Over the winter months, hundreds of accidents were reported during slippery conditions in Georgia.

Icy conditions in January in the state caused multiple accidents and road closures. These incidents threaten to push up in insurance rates in Georgia, reported the Atlanta Journal-Constitution.

Some states like Alabama block insurance companies from increasing rates for individual drivers who are involved in accidents related to a so-called  “act of God,” like ice and snow.

This is not the case in Georgia. While state law prevents insurance companies from imposing a surcharge or canceling the policies of drivers who are not at fault for accidents, it does not classify accidents linked to weather conditions as beyond the control of drivers.

The impact of an accident on ice

An accident on ice can push up your insurance rates

The AJC quoted Jo Anne Oni, assistant director of consumer services at the Georgia Department of Insurance. She said Georgia law doesn’t consider icy conditions in auto insurance rates. She said:

 “There’s no law that says if it’s an act of nature, or due to weather, the insurers cannot claim it as an at-fault accident.”

In other words, driving in snow or ice is seen as no different from driving in the rain when motorists have a duty to proceed with care and caution.

Oni said it’s important to check an insurance policy after an accident because some insurers have a policy endorsement that forgives an initial at-fault accident.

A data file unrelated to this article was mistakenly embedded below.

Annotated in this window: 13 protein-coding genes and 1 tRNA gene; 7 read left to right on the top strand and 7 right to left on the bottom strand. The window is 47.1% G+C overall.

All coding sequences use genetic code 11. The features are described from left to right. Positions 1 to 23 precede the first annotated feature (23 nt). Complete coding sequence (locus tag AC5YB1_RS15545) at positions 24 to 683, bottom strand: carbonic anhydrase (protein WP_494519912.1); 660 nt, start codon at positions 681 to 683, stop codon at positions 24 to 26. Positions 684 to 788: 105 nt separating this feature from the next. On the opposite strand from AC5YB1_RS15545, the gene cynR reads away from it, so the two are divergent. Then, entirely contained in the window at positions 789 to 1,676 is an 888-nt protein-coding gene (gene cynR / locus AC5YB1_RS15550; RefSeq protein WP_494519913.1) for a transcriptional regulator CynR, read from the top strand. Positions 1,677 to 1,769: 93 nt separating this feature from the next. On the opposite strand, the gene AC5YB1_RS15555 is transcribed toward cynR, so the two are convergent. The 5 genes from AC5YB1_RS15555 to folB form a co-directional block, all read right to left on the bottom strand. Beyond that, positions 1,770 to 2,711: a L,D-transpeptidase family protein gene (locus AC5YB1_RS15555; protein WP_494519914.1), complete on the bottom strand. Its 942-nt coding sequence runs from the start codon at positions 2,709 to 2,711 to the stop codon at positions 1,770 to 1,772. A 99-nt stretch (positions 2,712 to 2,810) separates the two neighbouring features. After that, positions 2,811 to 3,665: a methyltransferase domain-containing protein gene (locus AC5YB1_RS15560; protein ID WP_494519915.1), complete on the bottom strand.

Under Georgia law, insurers are banned from imposing a surcharge or canceling a policy for drivers who are in multi-vehicle accidents when they were not at fault. Insurers are also not allowed to add extra charges for policies of firefighters, police officers and EMTs.

Georgia sees some of the biggest insurance rate hikes in the nation. In 2016, the increase was the highest in the country at 12.2 percent.

Claims from bad weather may push up overall insurance rates. If Georgia sees many insurance claims from the bad weather, insurers could seek rate increases for everyone.

One of the reasons for the big hikes in Georgia may be historic. The AJC noted a decade ago, Georgia Insurance Commissioner Ralph Hudgens when he was a state lawmaker, backed a bill to free auto insurers from a rigorous pre-approval process when they tried to raise insurance rates.

Hudgens predicted free market forces would drive insurance rates down. Subsequent trends have not borne that out.

In January, ice and snow led to numerous wrecks and closures including the Southbound I-85 in Jackson County. Truck accidents closed Ga. 53.I-20 westbound in Newton County.

Georgia DOT State Operations Engineer John Hibbard stated:

“There are multiple crashes that are blocking interstates and state routes across the state which are severely impeding our efforts to clear roadways. Ice is among the most difficult winter weather condition to deal with.”

Always exercise care in slippery condition and stay at home if possible. If you were hurt in a crash, call our Georgia car accident lawyer at (404) 913-1529.